Churchill Expresses Concern After Deaths of Two Saffie Joseph Horses

Saffie Joseph Jr. | Sarah Andrew photo

After four equine fatalities suffered on the track over five days at Churchill Downs, the track issued a statement Wednesday saying that they share the concern fans had expressed over the past week, and would continue to “press for answers.”

Kentucky Derby hopeful Wild On Ice (Tapizar) suffered a fatal hind-end injury on April 27 after a work at Churchill and was later euthanized. Take Charge Briana (Curlin) broke down in the fifth race over the Churchill turf course Tuesday. While there would appear to be no connection between those two, it is the deaths of Parents Pride (Maclean's Music) and Chasing Artie (We Miss Artie), both owned by Ken Ramsey and trained by Saffie Joseph, Jr., that have drawn attention.

Parents Pride was the 2-1 second choice in the eighth race on opening day, April 29, when, according to the Equibase chart, he “went wrong between horses at the five sixteenths pole, was pulled up in upper stretch, and got vanned off.” Chasing Artie collapsed and died after finishing last as the 9-2 third choice in Tuesday's eighth race.

“Transparency is an important component of our commitment to safety and accountability in horse racing,” reads the statement. “We share the concern of our fans who have questions about the recent equine fatalities at Churchill Downs Racetrack and we extend our sincere condolences to those who love and cared for these horses.

“Since Opening Night of Kentucky Derby Week, two horses trained by Saffie Joseph Jr. have died suddenly of cause yet to be identified: Parents Pride on Saturday and Chasing Artie on Tuesday. Two other horses sustained musculoskeletal injuries from which they could not recover: Wild on Ice last Thursday while training on dirt and Take Charge Briana during a turf race on Tuesday. Wild on Ice was transported to Rood & Riddle Equine Hospital for care, but both were ultimately euthanized for humane reasons.

“While a series of events like this is highly unusual, it is completely unacceptable. We take this very seriously and acknowledge that these troubling incidents are alarming and must be addressed. We feel a tremendous responsibility to our fans, the participants in our sport and the entire industry to be a leader in safety and continue to make significant investments to eliminate risk to our athletes. We have full confidence in our racing surfaces and have been assured by our riders and horsemen that they do as well.”

Joseph had entered Accomplished Girl (Street Boss) in Wednesday's Mamzelle Overnight Stakes at Churchilll, but she was scratched from the race.

The trainer, who is scheduled to saddle Lord Miles (Curlin) in Saturday's Derby, along with six other horses on the card, told Sports Illustrated's Pat Forde on Wednesday that he was considering scratching them as well while he waited for necropsy reports from the two who died.

“I don't know what we're going to do,” Joseph told SI. “I have to decide whether we're going to scratch them or not. I'm very uneasy right now.”

The Churchill statement continued, “Each horse was transported to the University of Kentucky Veterinary Diagnostics Lab for complete necropsies. We continue to press for answers and are working with regulators to conduct swift and thorough investigations. The safety and well-being of horses is a critical issue for which everyone in the industry shares responsibility; however, we will continue to take every measure to ensure that we are providing the safest possible environment for horses on our property.”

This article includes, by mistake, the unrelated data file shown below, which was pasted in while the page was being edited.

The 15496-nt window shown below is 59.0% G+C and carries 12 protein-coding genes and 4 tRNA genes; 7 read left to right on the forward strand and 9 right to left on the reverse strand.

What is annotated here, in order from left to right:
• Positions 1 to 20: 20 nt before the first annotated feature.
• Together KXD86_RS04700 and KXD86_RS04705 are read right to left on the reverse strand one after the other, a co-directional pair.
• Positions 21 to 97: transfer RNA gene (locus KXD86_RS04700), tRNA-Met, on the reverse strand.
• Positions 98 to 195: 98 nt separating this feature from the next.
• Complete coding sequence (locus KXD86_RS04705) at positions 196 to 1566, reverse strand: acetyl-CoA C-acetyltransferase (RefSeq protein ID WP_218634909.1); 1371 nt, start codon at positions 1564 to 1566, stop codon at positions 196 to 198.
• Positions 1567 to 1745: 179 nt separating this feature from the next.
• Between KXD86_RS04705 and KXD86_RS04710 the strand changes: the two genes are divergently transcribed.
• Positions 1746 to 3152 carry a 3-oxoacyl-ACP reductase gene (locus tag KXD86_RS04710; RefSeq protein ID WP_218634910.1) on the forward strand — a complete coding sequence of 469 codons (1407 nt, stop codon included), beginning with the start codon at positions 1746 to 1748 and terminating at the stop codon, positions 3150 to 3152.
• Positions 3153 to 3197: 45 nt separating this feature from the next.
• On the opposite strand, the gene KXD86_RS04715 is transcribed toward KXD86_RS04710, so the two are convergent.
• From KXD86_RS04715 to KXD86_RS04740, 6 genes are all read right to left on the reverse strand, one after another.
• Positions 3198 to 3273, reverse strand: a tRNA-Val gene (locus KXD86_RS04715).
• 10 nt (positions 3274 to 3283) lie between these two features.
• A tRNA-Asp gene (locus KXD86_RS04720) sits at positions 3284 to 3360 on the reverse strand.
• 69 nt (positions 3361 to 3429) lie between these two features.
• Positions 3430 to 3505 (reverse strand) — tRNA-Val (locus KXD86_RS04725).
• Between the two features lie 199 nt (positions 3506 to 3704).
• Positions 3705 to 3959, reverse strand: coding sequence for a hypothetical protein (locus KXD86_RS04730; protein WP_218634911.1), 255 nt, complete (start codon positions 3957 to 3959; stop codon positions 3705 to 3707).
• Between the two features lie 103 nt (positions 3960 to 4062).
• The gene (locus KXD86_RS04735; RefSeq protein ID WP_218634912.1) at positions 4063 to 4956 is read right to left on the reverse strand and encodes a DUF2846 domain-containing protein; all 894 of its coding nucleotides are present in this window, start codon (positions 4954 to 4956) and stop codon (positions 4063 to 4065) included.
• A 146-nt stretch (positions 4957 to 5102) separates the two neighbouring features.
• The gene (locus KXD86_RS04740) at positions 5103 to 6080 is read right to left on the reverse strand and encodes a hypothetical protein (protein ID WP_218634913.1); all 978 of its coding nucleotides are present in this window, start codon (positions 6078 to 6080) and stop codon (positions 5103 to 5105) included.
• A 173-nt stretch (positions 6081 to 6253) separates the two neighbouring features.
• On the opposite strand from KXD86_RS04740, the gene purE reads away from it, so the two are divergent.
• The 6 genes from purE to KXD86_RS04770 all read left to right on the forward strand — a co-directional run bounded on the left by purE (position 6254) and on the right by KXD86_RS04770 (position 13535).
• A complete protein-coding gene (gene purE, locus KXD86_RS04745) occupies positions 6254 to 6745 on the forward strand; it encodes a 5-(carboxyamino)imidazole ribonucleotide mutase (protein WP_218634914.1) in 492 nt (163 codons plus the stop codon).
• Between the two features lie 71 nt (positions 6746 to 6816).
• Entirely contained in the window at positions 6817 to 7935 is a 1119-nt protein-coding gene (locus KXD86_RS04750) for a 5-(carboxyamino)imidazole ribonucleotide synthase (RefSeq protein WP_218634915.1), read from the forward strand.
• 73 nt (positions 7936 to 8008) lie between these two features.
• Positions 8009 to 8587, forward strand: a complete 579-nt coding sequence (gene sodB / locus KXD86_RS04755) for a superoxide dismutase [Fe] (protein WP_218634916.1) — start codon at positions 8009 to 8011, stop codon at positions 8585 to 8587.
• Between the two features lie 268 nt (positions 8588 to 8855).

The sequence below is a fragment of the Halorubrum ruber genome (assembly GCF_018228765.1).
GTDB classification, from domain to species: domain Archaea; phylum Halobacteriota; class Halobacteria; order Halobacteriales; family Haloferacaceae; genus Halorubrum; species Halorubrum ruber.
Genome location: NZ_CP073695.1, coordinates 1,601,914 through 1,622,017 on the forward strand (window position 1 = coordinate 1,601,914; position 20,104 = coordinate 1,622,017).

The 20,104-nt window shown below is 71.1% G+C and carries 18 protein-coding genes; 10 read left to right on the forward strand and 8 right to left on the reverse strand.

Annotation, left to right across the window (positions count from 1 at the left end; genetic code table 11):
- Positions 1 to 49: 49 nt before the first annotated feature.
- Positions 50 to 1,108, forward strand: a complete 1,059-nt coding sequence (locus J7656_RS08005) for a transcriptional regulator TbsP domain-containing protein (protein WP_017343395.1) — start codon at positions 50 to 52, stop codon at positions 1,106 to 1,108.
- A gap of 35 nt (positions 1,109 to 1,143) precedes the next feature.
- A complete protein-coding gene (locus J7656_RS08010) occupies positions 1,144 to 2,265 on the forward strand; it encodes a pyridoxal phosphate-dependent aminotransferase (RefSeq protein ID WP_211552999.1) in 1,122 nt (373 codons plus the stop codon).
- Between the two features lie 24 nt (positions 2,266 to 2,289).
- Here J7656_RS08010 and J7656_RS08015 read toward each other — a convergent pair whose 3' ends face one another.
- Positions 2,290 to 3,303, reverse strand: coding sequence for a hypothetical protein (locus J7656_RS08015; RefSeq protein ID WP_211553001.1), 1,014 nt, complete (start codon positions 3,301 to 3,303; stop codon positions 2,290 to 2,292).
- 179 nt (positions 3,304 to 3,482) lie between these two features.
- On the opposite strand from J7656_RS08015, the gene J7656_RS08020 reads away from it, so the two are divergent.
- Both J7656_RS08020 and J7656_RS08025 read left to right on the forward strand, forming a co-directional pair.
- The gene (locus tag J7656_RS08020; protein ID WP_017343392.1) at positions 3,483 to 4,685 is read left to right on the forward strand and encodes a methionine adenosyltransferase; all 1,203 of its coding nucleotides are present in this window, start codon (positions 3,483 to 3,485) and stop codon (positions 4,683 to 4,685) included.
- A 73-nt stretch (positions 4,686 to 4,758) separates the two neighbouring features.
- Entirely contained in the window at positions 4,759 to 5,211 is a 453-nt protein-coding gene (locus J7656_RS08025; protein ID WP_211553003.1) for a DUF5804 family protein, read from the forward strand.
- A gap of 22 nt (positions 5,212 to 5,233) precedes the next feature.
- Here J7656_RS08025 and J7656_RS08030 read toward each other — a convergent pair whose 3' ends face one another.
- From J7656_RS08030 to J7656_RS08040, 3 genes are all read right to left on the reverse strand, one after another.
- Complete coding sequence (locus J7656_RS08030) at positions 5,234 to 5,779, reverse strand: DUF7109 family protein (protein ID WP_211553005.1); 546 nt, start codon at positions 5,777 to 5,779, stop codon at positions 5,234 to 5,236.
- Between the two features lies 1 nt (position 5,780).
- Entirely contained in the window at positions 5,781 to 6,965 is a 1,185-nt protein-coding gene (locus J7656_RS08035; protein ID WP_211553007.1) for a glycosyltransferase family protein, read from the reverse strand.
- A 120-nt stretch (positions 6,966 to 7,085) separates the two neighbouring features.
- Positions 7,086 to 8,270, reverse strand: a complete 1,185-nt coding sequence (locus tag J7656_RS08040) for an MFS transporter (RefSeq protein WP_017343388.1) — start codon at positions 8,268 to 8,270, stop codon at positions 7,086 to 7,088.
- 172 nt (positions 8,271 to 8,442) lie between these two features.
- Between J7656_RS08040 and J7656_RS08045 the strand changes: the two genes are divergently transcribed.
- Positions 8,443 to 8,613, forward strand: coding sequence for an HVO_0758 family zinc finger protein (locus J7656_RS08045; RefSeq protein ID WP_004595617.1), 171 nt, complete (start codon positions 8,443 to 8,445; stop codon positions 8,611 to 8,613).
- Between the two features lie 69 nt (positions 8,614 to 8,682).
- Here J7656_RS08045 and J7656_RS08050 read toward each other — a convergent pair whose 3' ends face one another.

Since Churchill released the statement, two additional horses were pulled up and vanned off the track on Wednesday. In Wednesday's third race, That Khenny (Khozan), the 7-2 second choice, was prompting the pace when he “went wrong nearing the five-furlong pole, was pulled up around the turn, dismounted and untacked in the vicinity of the five-sixteenths pole, and got vanned off,” according to the Equibase chart. The race was a one-mile dirt race for $12,500 claimers. Trainer Genaro Garcia reported that the horse was back at the barn, and appeared to be okay.

Two races later, in the fifth race, a six-furlong race on the dirt for $10,000 claimers, Loot the Moon (Dialed In) was also pulled up and vanned off. “Loot the Moon laid off of the pace two wide, tucked to the inside entering the turn, but sustained an injury in upper stretch, was pulled up in midstretch and got vanned off,” the chart reads. Trainer Darren Miller reported that the horse was “comfortable standing and taken back to the barn.”

Daily Racing Form also reported that Code of Kings (Empire Maker) flipped several times in the paddock before the 10th race on Saturday night, and was later diagnosed with a broken neck and euthanized at Rood and Riddle.

“There is nothing more important to HISA than the welfare of both horse and rider,” said HISA CEO Lisa Lazarus. “When horses die unexpectedly, we all suffer, but we take comfort in the tools and practices we have collectively developed to investigate contributing factors and deploy those learnings to minimize future risk. HISA's Racetrack Safety Program mandates that we work alongside state regulators and racetrack operators to protect our equine and human athletes. We are in contact with the Kentucky Horse Racing Commission and Churchill Downs to support their processes. HISA also intends to conduct its own in-depth analysis of the fatalities and will share those findings once the full investigation is complete.”

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